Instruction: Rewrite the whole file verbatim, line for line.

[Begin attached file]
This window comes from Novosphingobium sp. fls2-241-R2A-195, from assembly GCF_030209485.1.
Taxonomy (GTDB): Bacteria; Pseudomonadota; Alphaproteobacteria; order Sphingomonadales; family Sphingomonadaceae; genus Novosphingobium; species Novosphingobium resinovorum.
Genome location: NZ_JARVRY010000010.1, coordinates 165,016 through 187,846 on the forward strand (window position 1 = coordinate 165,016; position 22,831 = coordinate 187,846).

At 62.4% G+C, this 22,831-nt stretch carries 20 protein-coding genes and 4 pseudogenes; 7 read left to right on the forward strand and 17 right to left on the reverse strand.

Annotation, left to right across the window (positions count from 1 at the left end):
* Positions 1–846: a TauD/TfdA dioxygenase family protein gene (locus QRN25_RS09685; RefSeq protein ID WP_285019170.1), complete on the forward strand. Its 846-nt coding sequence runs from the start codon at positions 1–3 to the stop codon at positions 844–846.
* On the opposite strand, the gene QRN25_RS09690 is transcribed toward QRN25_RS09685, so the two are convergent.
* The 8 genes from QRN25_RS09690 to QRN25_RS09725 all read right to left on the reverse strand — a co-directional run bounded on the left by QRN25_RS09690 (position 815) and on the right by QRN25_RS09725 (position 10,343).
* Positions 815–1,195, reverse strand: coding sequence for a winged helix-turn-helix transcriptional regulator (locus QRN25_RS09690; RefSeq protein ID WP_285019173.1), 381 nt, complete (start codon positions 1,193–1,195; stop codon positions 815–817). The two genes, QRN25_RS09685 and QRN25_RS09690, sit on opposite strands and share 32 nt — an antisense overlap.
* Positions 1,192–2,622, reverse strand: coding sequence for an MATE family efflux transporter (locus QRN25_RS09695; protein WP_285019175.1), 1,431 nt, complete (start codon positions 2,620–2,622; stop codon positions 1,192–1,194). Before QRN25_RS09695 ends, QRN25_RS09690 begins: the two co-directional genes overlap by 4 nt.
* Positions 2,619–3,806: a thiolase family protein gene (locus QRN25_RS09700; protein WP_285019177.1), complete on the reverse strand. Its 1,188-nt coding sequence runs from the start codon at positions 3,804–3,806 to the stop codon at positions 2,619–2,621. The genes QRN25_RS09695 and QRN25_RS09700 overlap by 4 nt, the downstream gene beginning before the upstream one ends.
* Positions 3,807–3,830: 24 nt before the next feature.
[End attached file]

This window comes from Novosphingobium sp. fls2-241-R2A-195, from assembly GCF_030209485.1.
Taxonomy (GTDB): Bacteria; Pseudomonadota; Alphaproteobacteria; order Sphingomonadales; family Sphingomonadaceae; genus Novosphingobium; species Novosphingobium resinovorum.
Genome location: NZ_JARVRY010000010.1, coordinates 165,016 through 187,846 on the forward strand (window position 1 = coordinate 165,016; position 22,831 = coordinate 187,846).

At 62.4% G+C, this 22,831-nt stretch carries 20 protein-coding genes and 4 pseudogenes; 7 read left to right on the forward strand and 17 right to left on the reverse strand.

Annotation, left to right across the window (positions count from 1 at the left end):
* Positions 1–846: a TauD/TfdA dioxygenase family protein gene (locus QRN25_RS09685; RefSeq protein ID WP_285019170.1), complete on the forward strand. Its 846-nt coding sequence runs from the start codon at positions 1–3 to the stop codon at positions 844–846.
* On the opposite strand, the gene QRN25_RS09690 is transcribed toward QRN25_RS09685, so the two are convergent.
* The 8 genes from QRN25_RS09690 to QRN25_RS09725 all read right to left on the reverse strand — a co-directional run bounded on the left by QRN25_RS09690 (position 815) and on the right by QRN25_RS09725 (position 10,343).
* Positions 815–1,195, reverse strand: coding sequence for a winged helix-turn-helix transcriptional regulator (locus QRN25_RS09690; RefSeq protein ID WP_285019173.1), 381 nt, complete (start codon positions 1,193–1,195; stop codon positions 815–817). The two genes, QRN25_RS09685 and QRN25_RS09690, sit on opposite strands and share 32 nt — an antisense overlap.
* Positions 1,192–2,622, reverse strand: coding sequence for an MATE family efflux transporter (locus QRN25_RS09695; protein WP_285019175.1), 1,431 nt, complete (start codon positions 2,620–2,622; stop codon positions 1,192–1,194). Before QRN25_RS09695 ends, QRN25_RS09690 begins: the two co-directional genes overlap by 4 nt.
* Positions 2,619–3,806: a thiolase family protein gene (locus QRN25_RS09700; protein WP_285019177.1), complete on the reverse strand. Its 1,188-nt coding sequence runs from the start codon at positions 3,804–3,806 to the stop codon at positions 2,619–2,621. The genes QRN25_RS09695 and QRN25_RS09700 overlap by 4 nt, the downstream gene beginning before the upstream one ends.
* Positions 3,807–3,830: 24 nt before the next feature.